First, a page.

Would that be Syd Fox the F Ford driver? I think I saw him win a hatfull of races back in the 70s and John Wingfield had the F2 Brabham didn't he, amongst other things. Gerry Marshall's other half, as it were. Your mentioning the tannoy brings it all back....I used to sort the Piranha orders up on that sort of mezzanine floor high in the warehouse - between announcements the lads played cartridge music: 10cc and a Stones' album with She's a Rainbow were often on. It was hot up there (1976!) and I used to go down to reception to cool down a bit, and have a chat with Sylvia.

Nice to hear that John Meale got to work for Tyrrell. Did all the GS shops, Specialised Products, International etc. close at the same time?

Thanks for the website link - that's a nice picture of Claire Tippet and , yes, I do see the resemblance. Charles is Hugo's younger brother isn't he? Do /did they look quite alike?

John

#45 hardy

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Posted 30 October 2008 - 11:28

Originally posted by Cirrus
I used to work for "Gordy" in the mid seventies at his motor accessory cash-and-carry warehouse in Staines. I used to work in the "Specialised Products" department selling racing gear. We distributed Linea Sport racewear, Griffin helmets, Fireater extinguishers. Gordon kindly sponsored my Chevron B15. I think the Spice family had a background in the coffee or cocoa business.

The warehouse business expanded in the late seventies, with warehouses in Cardiff and Canning Town. There were other businesses - "International Spares" (still going, I believe), and "The Aylesbury Tappet" retail outlet, run by the late Hugo Tippet. I've got many happy memories of those days, when everything seemed so much easier and relaxed...

I met Gordon again, a few years ago at a BRDC event and we had a good chat about the old days.

Incidentally, Gordon raced a McLaren M10, Kitchiner, and Kitchmac in F5000, together with the Lola T332 that resulted in him sporting a very pronounced "Lola Limp" in the days when I worked there.

Here's a picture of the "Gordon Spice Group" logo (hand painted by the great Doug Eyre) on my Chevron...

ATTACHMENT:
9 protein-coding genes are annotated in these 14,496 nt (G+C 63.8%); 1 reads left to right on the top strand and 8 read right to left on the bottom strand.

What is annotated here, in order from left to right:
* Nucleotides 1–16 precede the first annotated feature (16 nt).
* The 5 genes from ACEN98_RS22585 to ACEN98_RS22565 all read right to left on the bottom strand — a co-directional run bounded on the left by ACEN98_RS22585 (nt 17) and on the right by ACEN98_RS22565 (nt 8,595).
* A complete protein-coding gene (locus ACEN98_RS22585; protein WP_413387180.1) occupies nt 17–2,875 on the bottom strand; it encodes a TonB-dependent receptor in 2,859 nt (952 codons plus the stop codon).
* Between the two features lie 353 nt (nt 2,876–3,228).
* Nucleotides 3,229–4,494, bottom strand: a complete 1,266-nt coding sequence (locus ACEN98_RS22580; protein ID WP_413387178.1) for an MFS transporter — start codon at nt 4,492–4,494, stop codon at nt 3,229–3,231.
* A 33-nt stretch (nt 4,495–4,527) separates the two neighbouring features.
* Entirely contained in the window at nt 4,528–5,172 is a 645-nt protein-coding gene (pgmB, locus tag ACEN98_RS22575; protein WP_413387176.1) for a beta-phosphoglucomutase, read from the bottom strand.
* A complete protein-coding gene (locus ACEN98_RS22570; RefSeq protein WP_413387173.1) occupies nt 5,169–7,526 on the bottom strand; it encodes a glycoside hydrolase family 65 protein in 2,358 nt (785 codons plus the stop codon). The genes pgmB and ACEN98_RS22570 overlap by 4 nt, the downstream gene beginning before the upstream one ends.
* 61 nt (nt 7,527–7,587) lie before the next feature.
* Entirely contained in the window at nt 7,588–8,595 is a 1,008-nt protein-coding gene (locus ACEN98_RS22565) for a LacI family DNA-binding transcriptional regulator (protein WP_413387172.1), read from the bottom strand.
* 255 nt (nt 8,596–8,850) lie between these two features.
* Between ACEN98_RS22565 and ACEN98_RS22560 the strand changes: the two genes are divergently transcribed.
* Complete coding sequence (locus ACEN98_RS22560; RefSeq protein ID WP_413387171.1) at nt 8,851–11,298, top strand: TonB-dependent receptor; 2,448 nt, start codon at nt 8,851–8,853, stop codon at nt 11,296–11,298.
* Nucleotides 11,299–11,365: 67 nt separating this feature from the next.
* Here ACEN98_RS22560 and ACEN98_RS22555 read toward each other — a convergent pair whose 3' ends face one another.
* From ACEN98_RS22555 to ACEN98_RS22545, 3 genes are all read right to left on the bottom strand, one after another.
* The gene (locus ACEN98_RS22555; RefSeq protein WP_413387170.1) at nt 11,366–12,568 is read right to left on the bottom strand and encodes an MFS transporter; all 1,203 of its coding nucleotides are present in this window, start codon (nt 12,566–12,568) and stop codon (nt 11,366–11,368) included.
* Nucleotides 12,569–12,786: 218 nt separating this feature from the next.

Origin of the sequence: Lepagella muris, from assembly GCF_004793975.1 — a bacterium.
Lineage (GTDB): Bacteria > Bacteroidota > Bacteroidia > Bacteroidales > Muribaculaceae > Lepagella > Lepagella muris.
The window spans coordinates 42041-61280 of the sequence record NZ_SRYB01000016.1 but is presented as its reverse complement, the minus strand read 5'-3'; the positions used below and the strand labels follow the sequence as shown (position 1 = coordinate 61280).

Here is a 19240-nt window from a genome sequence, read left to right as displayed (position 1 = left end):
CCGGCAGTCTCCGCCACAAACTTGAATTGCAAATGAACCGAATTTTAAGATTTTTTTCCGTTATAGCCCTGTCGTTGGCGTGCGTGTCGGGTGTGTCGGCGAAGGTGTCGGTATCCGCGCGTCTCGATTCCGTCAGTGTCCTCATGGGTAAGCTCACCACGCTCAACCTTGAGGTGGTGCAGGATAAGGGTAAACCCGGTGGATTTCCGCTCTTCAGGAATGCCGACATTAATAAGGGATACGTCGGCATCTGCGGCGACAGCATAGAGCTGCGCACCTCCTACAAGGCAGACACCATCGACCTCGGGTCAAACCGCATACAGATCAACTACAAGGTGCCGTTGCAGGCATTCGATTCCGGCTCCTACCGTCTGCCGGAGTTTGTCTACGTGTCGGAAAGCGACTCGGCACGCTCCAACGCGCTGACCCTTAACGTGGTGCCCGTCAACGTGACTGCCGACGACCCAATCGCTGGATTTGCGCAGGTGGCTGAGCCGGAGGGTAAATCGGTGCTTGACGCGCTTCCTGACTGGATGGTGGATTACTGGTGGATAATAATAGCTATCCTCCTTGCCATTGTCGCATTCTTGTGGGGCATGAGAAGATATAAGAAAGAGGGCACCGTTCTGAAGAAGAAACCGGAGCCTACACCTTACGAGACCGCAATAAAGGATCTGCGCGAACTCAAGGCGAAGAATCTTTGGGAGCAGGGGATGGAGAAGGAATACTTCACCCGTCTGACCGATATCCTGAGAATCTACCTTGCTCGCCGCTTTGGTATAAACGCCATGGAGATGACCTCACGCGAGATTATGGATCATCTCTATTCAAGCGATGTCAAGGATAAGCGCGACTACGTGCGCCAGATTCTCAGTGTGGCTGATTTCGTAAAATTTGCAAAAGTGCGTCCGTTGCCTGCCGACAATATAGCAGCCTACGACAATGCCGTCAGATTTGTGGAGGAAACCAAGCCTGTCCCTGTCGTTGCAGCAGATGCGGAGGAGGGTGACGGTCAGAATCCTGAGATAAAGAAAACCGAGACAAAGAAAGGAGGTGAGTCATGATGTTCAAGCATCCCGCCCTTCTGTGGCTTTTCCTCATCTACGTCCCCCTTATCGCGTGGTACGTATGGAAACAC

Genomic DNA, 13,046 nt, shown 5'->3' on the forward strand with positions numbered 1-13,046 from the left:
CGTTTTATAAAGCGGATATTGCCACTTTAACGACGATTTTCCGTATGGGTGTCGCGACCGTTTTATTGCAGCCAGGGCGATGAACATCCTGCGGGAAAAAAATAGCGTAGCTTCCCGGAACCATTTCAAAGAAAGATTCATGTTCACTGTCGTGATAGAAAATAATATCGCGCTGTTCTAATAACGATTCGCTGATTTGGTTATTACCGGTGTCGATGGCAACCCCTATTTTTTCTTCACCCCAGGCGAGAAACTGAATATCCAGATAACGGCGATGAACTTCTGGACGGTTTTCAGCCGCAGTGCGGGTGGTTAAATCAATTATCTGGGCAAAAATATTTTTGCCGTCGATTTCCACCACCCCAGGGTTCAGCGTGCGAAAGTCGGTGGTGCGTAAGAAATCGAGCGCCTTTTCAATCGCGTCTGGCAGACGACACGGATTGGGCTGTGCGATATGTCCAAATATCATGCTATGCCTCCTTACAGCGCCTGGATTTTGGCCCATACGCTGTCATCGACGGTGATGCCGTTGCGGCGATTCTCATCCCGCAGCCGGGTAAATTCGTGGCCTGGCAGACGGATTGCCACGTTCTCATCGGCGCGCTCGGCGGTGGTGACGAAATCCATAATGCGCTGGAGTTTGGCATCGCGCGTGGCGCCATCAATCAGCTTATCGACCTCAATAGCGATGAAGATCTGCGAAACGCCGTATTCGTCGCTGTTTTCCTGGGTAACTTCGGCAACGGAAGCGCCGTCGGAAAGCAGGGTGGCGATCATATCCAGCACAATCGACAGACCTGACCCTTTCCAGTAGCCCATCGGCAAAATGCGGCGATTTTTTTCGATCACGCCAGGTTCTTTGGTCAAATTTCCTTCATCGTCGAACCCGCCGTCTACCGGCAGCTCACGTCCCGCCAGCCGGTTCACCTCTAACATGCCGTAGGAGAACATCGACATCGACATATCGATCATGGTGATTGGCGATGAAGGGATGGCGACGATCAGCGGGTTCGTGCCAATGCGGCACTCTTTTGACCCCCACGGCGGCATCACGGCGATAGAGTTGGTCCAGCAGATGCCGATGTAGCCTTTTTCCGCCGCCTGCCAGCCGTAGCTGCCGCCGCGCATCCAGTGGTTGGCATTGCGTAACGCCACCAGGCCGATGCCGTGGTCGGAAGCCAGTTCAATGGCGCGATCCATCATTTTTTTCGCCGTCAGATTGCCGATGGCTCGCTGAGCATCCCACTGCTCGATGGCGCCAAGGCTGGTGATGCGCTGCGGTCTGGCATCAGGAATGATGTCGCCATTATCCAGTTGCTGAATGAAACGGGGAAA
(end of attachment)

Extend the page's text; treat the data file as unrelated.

Posted Image


Hi cirrus

When did you work for the Aylesbury Tappet, i used to work for Alexander engineering Haddenham early 60's, was there any business, relationships between the two companies?

#46 Cirrus

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Posted 30 October 2008 - 12:15

Hi Hardy. I never worked at The Aylesbury Tappet, but I did work at the Staines warehouse, where Hugo was based, between 1976 and 1977.

#47 johns333

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Posted 31 October 2008 - 19:07

As this seems to be gathering of people who worked at Gordon Spice Staines, I shall add my name to the list. If I remember correctly, I worked there for about a year (76-77). Alan, I worked as your assistant before you left to join Fireater?

Worked with Hugo and John Meale.

Used to go to the Touring Car race meetings with the Specialised Products Support Transit van - in which I remember doing a very interesting, after hours lap of Thruxton.

I too remember Derek setting fire to himself to prove the effectiveness of Linea Sport racewear.

Why the actor Tom Baker came to the warehouse I can't recall, was being paid to promote something I guess, maybe Griffin helmets. He certainly seemed to enjoy the lunchtime pub session. I see he is the guest presenter of Have I Got News for You tonight.

John Strickland

#48 Cirrus

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Posted 31 October 2008 - 19:24

Hi John - I certainly remember you. We must all try to meet up some time. I'm sure we'd have a good laugh at some of the antics we got up to. Didn't you take over the Specialised Products department for a while after I left? Then another guy (Pete something?) took over, and was rather too efficient for my liking.

Strange how we've all ended up here...

#49 johns333

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Posted 31 October 2008 - 19:46

Yes, I did "run" Specialised Products for a while - probably only a few months. I left to go back to college and also before the affair of the missing Avdel Pip Pins came to light.

The reason I came accross this forum was that I was driving past the premises that used to be Thames Car Radio which was owned by Rich Wager and that made me think of John Meale who was a friend of his, googled him when I got home and that brought me here!

Whilst I remained interested in racing, it was about 20 years before I got involved again and have raced myself on and off for the last 12 years, currently off. Although I am getting up at 5.00am tomorrow to go to Donington to help a friend. I remember your Formula 4 car. Did you carry on racing? Do you still?

#50 Cirrus

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Posted 31 October 2008 - 20:05

I, too had a long layoff from racing, but was coerced back in by a mate from those days, Iain Rowley. We now run the Historic FF2000 Association together, and thanks to his generosity, and that of Michael Ashley-Brown and Stuart Olley (two of his customers), I've done a bit of racing over the last couple of years in a Lotus Elite and Royale and Delta FF2000 cars.

What did/do you race, John?

Sorry - this must be very boring for people interested in the Spice Group C cars...